There follows a discussion of flipping coins and the fact that frequencies have more random variation when the sample size is small, but he never stops to see if this is enough to explain the observation.
My intuition told me it did not, so I went and got some brain cancer data.
I remember reading that section of the book and mostly breezing through that argument primarily as a simple example with a limited, but direct point. Durrett decided to delve into the applied math a bit further.
These are some of the subtle issues one eventually comes across when experts read others’ works which were primarily written for much broader audiences.
I also can’t help thinking that one paints a target on one’s back with a book title like that…
The World Wide Web has been around for long enough now that we can begin to evaluate the twists and turns of its evolution. I wrote this book to highlight some of the approaches to web design that have proven to be resilient. I didn’t do this purely out of historical interest (although I am fascinated by the already rich history of our young industry). In learning from the past, I believe we can better prepare for the future.
You won’t find any code in here to help you build better websites. But you will find ideas and approaches. Ideas are more resilient than code. I’ve tried to combine the most resilient ideas from the history of web design into an approach for building the websites of the future.
I hope you will join me in building a web that lasts; a web that’s resilient.
In "The Secret History of Thoughts," co-hosts Alix Spiegel and Lulu Miller ask the question, "Are my thoughts related to my inner wishes, do they reveal who I really am?" The answer can have profound consequences for your life. Hear the story of a man gripped by violent thoughts, and explore how various psychologists make sense of his experience. Also, meet a man trapped inside his head for 13 years with thoughts as his only companion.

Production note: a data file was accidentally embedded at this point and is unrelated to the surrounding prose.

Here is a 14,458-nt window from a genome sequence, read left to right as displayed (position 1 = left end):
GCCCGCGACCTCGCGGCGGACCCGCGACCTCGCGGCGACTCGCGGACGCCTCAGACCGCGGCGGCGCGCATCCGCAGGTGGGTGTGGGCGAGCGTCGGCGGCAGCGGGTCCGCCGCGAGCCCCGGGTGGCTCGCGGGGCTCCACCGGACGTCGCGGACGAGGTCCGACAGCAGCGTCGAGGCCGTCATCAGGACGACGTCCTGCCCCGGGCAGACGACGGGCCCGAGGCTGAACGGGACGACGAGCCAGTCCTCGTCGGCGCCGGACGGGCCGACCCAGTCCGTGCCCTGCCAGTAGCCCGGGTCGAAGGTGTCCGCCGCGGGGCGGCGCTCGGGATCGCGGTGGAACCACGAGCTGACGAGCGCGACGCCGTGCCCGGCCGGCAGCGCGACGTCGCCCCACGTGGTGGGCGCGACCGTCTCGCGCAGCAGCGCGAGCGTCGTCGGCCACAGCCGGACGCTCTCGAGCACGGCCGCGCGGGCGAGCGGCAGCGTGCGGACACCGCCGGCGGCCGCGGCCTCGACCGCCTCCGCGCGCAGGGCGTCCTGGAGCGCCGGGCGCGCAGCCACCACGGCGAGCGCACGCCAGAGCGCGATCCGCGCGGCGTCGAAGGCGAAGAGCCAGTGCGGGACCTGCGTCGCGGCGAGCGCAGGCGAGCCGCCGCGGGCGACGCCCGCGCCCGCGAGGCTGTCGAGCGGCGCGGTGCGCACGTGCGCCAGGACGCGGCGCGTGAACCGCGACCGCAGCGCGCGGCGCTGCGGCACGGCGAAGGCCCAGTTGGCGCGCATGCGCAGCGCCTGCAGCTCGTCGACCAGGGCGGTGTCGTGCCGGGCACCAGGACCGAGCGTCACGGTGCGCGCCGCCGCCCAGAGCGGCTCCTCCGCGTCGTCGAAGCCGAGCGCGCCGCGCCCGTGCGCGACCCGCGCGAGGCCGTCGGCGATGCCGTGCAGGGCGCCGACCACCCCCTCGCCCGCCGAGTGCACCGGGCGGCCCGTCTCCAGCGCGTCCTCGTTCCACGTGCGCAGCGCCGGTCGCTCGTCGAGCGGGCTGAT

What an awesome little podcast Invisibilia is! Can’t wait to catch the rest of the episodes. Interesting to hear the quick overview of the three schools of thought on thought.
I had been hearing commercials for this off and on from other podcasts for almost a year; glad I finally downloaded to listen.
An overview of an app for tracking your reading that offers different tools than Goodreads or Litsy
I’ve been using Zotero, a free, open-source application, to track my reading for several years now. Originally designed for scholars, Zotero has a number of features that make it ideal for readers who want to track a bit more about their books and reading habits than sites like Goodreads or Litsy allow. Of course, I have accounts on Litsy and Goodreadsand I still use Zotero. I just use them for really different things (it’s also possible that I’m a little too uptight about tracking my reading). If reading Emma’s post that outlined 8 Reasons to Catalog Your Books got you itching to start tagging and cataloging, I’d strongly suggest Zotero. Continue reading “Why You Should Use Zotero To Track Your Reading | BOOK RIOT”
With a penstroke, President Trump withdrew the U.S. from Trans-Pacific Partnership, imposed a federal hiring freeze, and reinstated the ‘Mexico City policy’ on defunding international abortion-related services.
I have a sinking feeling that he spent more time actually signing these than he did reading them.
Press Secretary Sean Spicer continued to suggest on Monday that the media is attempting to undercut the president.
If the Trump administration can’t even get the basic ballpark numbers on a simple (even visual) issue like this correct, how are we supposed to even remotely trust them when it comes to more opaque data and actual mathematics supporting their policy decisions?